Inside Pa.’s Latino communities, a frank discussion of race and prejudice

“One thing Afro-Latino people have to deal with is being told by others that they aren’t really Latino, which is ignorant and a terrible thing to say.”

  • Anthony Orozco/PA Post

Anthony Orozco / PA Post

A protestor at Reading’s Black Lives Matter march in May 2020 was one of several who held signs expressing unity between Latinos and Black people.

Rafaela Uribe says she is done hearing her fellow Latinas and Latinos perpetuate white supremacy and anti-Black stereotypes.

“There’s one thing Latinx people like to do, Dominicans included, is to be anti-Black,” Uribe said quickly in the heat of discussion. “So let’s not front, everybody’s talking shit about Black people all the time; moms, dads, uncles, tias and primas say all kinds of wild shit and we don’t say anything, we let it happen and we think that it’s normal.”

Uribe, a Philadelphia attorney and child advocate, vented on a recent episode of the Bag Ladiez podcast she co-hosts with Cinthia Pimentel. Uribe said the Latino community can evolve in this moment when national attention is focused on Black lives, but only if Latinos stamp out racist behavior within their own community.

“What are we going to do? Because it’s up to us, we know better,” Uribe said. “So, we have to teach them to do better.”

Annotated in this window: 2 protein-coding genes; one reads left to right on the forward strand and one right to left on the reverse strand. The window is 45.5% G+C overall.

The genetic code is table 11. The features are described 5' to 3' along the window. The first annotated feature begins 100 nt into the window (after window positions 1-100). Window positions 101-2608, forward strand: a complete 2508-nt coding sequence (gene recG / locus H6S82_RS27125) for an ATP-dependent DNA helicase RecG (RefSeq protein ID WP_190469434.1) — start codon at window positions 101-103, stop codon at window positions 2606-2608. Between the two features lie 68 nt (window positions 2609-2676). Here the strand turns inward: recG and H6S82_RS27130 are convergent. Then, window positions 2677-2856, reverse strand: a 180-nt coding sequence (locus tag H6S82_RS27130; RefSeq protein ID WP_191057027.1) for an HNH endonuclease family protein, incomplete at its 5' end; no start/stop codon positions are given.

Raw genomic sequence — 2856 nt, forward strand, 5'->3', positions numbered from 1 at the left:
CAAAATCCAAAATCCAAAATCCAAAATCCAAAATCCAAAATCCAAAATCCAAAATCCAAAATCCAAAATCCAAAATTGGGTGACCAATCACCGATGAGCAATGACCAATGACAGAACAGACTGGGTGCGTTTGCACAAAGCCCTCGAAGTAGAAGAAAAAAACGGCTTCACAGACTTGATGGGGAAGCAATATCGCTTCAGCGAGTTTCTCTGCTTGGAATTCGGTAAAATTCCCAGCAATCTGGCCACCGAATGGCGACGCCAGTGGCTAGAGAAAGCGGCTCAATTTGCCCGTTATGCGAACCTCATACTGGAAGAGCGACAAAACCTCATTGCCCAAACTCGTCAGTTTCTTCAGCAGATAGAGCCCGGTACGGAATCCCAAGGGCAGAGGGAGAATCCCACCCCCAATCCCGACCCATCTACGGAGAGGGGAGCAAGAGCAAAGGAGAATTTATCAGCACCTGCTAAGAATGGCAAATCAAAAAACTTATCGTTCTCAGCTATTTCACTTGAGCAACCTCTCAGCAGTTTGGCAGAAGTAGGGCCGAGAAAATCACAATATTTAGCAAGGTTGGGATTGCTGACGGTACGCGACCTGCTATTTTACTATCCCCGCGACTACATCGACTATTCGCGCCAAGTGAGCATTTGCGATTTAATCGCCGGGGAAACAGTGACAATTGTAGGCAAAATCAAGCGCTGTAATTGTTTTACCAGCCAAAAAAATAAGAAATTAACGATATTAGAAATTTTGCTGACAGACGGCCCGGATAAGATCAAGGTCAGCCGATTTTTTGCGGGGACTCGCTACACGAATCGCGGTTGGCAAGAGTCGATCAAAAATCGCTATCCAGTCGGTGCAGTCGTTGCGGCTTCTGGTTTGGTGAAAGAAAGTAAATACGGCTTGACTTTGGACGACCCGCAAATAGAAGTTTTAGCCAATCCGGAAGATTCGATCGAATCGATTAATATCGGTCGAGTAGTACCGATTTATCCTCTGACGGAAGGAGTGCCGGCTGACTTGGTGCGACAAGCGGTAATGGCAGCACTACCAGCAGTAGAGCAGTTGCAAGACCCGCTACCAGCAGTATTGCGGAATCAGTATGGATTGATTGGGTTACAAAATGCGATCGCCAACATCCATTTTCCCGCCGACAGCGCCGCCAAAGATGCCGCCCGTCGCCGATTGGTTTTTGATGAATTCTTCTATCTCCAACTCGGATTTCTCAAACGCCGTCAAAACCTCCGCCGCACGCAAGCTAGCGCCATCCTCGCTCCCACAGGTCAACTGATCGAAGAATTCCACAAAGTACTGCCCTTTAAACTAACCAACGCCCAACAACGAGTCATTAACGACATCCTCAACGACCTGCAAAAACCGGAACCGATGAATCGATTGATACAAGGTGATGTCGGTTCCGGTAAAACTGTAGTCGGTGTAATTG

The #BlackLivesMatter movement is a seminal moment for Latino communities that have their own histories of confronting white supremacy. Nearly a quarter of Latinos in the United States identify as a Afro-Latinos, directly acknowledging their African ancestry. For this group within a group, it’s well-known that anti-Black sentiments abound inside Latino culture.

“When [Latinos] hear ‘Black,’ they’re like, ‘No, no, no. I’m not that Black, though,’” said Marquise Davan Richards, of Philadelphia. “So, there’s a weird distancing that happens.”

Richards is the creator and a host of the Dear Reading podcast, which recently held a well-attended virtual town hall on Blackness, focusing on anti-Black discrimination in the Latino-majority city of Reading.

A.K. Sandoval-Strausz, director of Latina/o Studies at Penn State University, said many Latinos in the United States hold an array of racist ideas that, perhaps ironically, comes from the fact that Latinos are a multicultural ethnic group.

Photo courtesy of Michael T. Davis Photography